Half a century ago, Belgian Zoologist Bernard Heuvelmans first codified cryptozoology in his book On the Track of Unknown Animals.

The Centre for Fortean Zoology (CFZ) are still on the track, and have been since 1992. But as if chasing unknown animals wasn't enough, we are involved in education, conservation, and good old-fashioned natural history! We already have three journals, the largest cryptozoological publishing house in the world, CFZtv, and the largest cryptozoological conference in the English-speaking world, but in January 2009 someone suggested that we started a daily online magazine! The CFZ bloggo is a collaborative effort by a coalition of members, friends, and supporters of the CFZ, and covers all the subjects with which we deal, with a smattering of music, high strangeness and surreal humour to make up the mix.

It is edited by CFZ Director Jon Downes, and subbed by the lovely Lizzy Bitakara'mire (formerly Clancy), scourge of improper syntax. The daily newsblog is edited by Corinna Downes, head administratrix of the CFZ, and the indexing is done by Lee Canty and Kathy Imbriani. There is regular news from the CFZ Mystery Cat study group, and regular fortean bird news from 'The Watcher of the Skies'. Regular bloggers include Dr Karl Shuker, Dale Drinnon, Richard Muirhead and Richard Freeman.The CFZ bloggo is updated daily, and there's nothing quite like it anywhere else. Come and join us...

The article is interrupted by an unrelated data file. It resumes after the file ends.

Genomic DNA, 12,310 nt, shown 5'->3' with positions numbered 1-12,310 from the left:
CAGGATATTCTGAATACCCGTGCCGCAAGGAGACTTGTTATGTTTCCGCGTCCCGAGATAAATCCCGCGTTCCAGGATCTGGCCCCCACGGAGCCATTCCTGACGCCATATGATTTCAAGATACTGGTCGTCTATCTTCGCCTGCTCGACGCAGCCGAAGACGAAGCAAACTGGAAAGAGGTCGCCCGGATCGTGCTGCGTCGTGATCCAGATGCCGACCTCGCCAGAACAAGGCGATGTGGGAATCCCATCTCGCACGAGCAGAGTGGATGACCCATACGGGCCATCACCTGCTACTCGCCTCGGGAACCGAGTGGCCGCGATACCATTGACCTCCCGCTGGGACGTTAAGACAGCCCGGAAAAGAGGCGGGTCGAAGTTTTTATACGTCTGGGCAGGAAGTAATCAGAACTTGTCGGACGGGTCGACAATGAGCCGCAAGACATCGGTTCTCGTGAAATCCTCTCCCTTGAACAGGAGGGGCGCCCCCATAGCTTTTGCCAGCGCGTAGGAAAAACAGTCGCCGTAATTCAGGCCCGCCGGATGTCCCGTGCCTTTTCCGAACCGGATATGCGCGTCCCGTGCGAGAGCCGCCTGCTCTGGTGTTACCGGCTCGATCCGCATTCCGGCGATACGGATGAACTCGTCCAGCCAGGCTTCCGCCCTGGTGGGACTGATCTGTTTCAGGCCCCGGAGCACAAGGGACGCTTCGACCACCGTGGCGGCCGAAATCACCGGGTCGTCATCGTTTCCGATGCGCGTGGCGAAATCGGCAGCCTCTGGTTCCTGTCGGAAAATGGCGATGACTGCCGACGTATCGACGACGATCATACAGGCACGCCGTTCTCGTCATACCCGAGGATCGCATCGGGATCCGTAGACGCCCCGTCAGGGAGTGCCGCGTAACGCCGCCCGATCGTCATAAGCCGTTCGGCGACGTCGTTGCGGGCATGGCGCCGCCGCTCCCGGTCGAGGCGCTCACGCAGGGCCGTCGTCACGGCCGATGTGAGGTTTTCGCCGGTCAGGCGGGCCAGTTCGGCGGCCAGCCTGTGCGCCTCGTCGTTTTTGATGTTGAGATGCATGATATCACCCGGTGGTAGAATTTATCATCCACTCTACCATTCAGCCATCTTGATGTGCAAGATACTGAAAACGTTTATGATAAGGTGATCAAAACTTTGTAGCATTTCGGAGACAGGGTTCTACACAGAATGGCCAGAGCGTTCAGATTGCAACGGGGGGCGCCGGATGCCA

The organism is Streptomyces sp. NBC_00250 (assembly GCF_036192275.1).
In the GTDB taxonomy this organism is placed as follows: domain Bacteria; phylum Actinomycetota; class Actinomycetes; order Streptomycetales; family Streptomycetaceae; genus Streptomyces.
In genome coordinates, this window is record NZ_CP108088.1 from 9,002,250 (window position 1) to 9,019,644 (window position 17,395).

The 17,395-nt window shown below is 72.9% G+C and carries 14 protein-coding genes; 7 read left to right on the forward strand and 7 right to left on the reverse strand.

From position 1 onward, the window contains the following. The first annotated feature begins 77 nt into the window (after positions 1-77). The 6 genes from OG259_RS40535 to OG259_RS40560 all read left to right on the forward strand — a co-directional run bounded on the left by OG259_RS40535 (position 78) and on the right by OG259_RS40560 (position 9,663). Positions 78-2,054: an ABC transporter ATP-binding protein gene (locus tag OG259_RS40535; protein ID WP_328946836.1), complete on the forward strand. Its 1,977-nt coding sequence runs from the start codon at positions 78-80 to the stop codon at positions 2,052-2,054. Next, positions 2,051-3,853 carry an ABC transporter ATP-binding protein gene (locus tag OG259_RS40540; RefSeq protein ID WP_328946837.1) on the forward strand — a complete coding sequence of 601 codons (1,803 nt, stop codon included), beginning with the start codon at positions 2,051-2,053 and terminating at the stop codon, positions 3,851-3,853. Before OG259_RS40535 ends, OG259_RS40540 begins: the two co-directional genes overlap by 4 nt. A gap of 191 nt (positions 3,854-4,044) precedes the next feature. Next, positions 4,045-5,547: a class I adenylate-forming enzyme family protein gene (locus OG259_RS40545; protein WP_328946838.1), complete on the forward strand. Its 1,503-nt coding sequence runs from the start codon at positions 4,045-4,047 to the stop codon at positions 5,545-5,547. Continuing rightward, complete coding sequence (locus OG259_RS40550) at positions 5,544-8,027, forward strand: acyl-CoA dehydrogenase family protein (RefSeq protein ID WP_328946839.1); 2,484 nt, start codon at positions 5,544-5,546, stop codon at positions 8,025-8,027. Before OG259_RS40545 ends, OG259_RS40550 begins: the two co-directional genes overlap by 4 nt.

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Friday, September 03, 2010


I would like to draw readers' attention to the results of the big butterfly count. ...

Interesting results include an impressive number of sightings of the Small Tortoiseshell. This beautiful butterfly has been ravaged in recent years, with numbers declining by 82% in southeast England, perhaps due to the arrival of a parasitic fly called Sturmia bella. The big butterfly count results indicate strong signs of recovery. The Small Tortoiseshell was the ninth commonest butterfly seen across the UK and did even better in garden habitats.


However, welcome as that news is, the most interesting news can be found here. It appears that the Jersey Tiger, for years one of Britain's rarest and most localised moths, being restricted to parts of the southwest (including, interestingly, the Housing Estate where the CFZ lived for 20 years until 2005, and where Olivia and Ivan live now, has spread massively, being found in London of all places.

1 comment:

Richard Freeman said...

The link is wrong!